“The recorder, as we know it, has existed for centuries in many forms,” Jeffery reminds me. The earliest known document that refers to “a pipe called recordour” was written in 1388. What this means for players in 2023 is that there is a huge variety of music to explore. The golden age may have been in the baroque period of the 1700s (that’s your Handel, Vivaldi and Bach) but one of my favourite composers in my mid-teens was a late Renaissance Venetian called Giovanni Bassano. Even Henry VIII was a devoted player. Upon his death, in 1547, a collection of 76 recorders were found in his personal collection.

skip past newsletter promotion

Interior with a young Man holding a Recorder, c1610- 1621. Artist: Cecco del Caravaggio.
Interior with a young Man holding a Recorder, c1610- 1621. Artist: Cecco del Caravaggio. Photograph: Heritage Image Partnership Ltd/Alamy

But to consider this woodwind instrument as solely a historical artefact would be wide of the mark. I wish I had kept the letter I wrote to the NME, when I was 18, begging for work experience. In it, I listed all the pop records I loved that featured my beloved recorder: Van Morrison’s Streets of Arklow, Jefferson Airplane’s Comin’ Back to Me, the Rolling Stones’ Ruby Tuesday, Led Zeppelin’s Stairway to Heaven. Were they persuaded by my playlist? It’s hard to tell – but either way, I got the gig.

Since its baroque-pop revival 50 years ago, many musicians have embraced its lithe and woody sound. From Sufjan Stevens to Jonny Greenwood – who in 2019 paid tribute to his childhood recorder classes when accepting his Ivor Novello award. “Since the 1960s, there have been more pieces composed for the recorder than in all the centuries before,” Jeffery says. Even in my own sheet music collection, the 17th-century preludes of Jacob van Eyck are sandwiched between the 20th-century English pastoralism of Robin Milford. Its reach goes far beyond the confines of the Greensleeves folk ballad we’re all familiar with.

In fact, it’s riding a bit of a wave with soundtrack composers right now, Jeffery tells me. In 2020, for instance, Star Wars spin-off The Mandalorian aired its first episode to the eerie soundtrack of a trio of bass recorders composed by Academy Award-winning composer Ludwig Göransson.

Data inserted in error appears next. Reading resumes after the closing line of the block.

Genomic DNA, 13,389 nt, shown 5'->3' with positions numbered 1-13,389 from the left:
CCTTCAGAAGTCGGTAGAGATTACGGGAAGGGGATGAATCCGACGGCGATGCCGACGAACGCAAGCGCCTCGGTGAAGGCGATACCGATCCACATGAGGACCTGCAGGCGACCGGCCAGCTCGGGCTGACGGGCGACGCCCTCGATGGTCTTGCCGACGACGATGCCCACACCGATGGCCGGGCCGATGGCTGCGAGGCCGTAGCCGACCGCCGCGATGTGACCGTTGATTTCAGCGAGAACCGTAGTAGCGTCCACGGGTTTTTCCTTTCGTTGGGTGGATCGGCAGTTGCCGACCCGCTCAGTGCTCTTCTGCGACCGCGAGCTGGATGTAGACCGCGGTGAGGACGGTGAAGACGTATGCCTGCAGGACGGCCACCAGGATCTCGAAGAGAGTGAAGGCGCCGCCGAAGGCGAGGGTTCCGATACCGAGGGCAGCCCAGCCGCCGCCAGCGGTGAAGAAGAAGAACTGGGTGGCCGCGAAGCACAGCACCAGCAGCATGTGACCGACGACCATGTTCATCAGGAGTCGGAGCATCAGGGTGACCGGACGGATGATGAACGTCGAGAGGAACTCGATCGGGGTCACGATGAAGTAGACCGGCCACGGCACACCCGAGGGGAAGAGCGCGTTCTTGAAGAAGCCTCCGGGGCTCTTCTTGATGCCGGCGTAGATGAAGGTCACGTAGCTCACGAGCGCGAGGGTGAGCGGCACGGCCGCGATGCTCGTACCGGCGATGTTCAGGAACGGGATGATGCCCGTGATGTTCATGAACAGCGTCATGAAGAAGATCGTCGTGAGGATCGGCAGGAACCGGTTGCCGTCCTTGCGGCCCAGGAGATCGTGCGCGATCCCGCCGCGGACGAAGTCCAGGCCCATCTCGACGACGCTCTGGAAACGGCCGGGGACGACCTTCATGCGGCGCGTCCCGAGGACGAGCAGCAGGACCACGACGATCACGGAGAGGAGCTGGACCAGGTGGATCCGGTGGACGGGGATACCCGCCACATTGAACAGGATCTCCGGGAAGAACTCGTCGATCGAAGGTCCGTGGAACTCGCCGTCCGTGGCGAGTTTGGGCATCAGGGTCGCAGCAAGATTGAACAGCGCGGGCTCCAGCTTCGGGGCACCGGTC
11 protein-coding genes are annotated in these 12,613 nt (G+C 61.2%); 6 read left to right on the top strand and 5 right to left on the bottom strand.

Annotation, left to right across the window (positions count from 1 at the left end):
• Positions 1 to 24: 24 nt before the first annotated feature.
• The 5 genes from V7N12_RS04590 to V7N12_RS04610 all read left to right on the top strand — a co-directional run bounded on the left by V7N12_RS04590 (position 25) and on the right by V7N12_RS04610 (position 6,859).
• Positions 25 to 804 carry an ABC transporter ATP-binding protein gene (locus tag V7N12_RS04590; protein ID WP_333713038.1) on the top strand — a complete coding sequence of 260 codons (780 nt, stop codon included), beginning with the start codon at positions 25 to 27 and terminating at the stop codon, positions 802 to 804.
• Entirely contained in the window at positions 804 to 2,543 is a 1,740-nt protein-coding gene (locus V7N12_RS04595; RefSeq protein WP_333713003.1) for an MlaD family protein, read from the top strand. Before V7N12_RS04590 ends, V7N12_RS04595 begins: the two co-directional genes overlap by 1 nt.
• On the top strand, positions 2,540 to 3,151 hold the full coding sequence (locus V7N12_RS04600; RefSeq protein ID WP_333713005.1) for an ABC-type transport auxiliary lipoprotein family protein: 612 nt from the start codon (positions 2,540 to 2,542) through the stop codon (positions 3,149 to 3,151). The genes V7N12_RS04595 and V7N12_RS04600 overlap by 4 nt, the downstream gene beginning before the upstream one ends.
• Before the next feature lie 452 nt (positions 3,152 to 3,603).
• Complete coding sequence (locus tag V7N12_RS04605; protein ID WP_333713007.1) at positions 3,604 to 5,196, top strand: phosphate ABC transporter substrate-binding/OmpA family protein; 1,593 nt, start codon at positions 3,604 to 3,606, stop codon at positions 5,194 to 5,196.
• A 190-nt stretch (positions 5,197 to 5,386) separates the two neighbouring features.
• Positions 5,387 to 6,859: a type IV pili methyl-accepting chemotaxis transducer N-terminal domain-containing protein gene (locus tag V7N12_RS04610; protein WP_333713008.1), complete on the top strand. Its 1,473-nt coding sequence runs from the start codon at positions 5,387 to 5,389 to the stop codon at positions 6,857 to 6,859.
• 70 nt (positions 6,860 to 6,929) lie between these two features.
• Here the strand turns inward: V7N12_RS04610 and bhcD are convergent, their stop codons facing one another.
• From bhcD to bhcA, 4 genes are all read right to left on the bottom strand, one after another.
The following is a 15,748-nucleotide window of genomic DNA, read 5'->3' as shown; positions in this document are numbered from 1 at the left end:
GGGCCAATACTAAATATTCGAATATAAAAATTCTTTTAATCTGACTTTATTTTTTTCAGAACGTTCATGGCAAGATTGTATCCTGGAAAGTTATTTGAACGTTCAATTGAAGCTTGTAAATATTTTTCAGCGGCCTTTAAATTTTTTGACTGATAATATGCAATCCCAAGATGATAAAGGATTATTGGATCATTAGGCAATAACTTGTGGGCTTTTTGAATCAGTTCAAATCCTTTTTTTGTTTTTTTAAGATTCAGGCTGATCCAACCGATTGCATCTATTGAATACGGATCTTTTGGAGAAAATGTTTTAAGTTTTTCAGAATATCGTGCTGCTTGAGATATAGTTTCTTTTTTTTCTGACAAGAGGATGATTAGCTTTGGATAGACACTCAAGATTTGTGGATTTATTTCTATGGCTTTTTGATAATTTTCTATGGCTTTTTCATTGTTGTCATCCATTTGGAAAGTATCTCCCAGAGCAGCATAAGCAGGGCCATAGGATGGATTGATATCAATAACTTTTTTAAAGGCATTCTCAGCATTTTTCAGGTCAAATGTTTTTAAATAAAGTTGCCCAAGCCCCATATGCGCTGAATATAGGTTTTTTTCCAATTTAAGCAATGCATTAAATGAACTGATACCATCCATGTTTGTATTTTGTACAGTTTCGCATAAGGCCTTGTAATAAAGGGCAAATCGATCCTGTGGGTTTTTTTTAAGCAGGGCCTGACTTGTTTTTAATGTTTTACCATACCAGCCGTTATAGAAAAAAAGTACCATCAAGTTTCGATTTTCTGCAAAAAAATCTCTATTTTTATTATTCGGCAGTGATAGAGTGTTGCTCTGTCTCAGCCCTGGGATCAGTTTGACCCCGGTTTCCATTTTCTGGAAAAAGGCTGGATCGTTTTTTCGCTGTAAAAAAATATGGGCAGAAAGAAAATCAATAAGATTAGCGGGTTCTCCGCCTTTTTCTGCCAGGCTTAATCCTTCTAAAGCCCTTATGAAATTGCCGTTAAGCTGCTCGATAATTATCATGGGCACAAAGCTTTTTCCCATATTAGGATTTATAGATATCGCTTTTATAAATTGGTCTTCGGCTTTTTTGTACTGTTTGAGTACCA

“I’m always surprised when I hear of regular bands playing recorders now,” Charlotte Barbour-Condini says with a smile. “When I was younger, there was a hesitance on my part to tell people that I played it, and that I took it as seriously as the violin.” Known for being the first recorder player in the BBC Young Musician prize’s history to win the woodwind category in 2012, much has changed since Barbour-Condini first began playing at primary school. It didn’t take long for her to discover the many benefits of its freewheeling individuality.

“It’s not an orchestral instrument so there’s not many expectations around it – you can kind of do what you want,” she says. For instance: “Nobody’s going to ask you to join the symphony orchestra to play some Mahler.” Bearing this in mind, recorder players are encouraged to do their own thing as they advance in skill. “You’re actively looking for repertoire far more than if you were a violinist,” she explains. “At the [Royal Academy of Music] we collaborated a lot more with the composing department than others.”

Tali Rubinstein, contemporary jazz and classical recorder player.
Tali Rubinstein, contemporary jazz and classical recorder player. Photograph: Sandra Emmeline

For many recorder players, it is this sense of freedom that enables them to keep pushing the boundaries of what the instrument can do. Only recently, Tali Rubinstein, an Israeli American contemporary jazz and classical recorder player, bought two amplified recorders so that she can play around with effects. With few recorder reference points in the jazz world, her development as a player has been pretty self-determined: Rubinstein is looking to explore and the recorder’s versatility helps her with that. It makes such a beautiful sound, she muses, but it’s also incredibly reactive: “The tiniest movement changes everything.”

People tend to disparage the recorder because it’s a training instrument, says Barbour-Condini. But its recent decline is also connected to a wider issue, she underlines, and that’s the increasing marginalisation of music in our schools. “If anything can survive, the recorder can,” Nallen predicts, optimistically. What it needs, Jeffery urges, is to be valued.

In 2020, I picked up my treble recorder after nearly a decade of neglect. It would take a global pandemic and a lonely lockdown for me to search for it beneath a pile of dusty magazines. Was I simply looking for a distraction? I like to think that my excavation ran deeper than that, bringing me closer to the day I fished one out from the school crate. My playing may be rusty these days, but the feeling it gives me is strangely the same. A trill and a toot. Those birdlike sounds, giving me a voice.

#vastly #complex #dangerous #defence #recorder #Marmite #woodwind #world #Music

Leave a Reply

Your email address will not be published. Required fields are marked *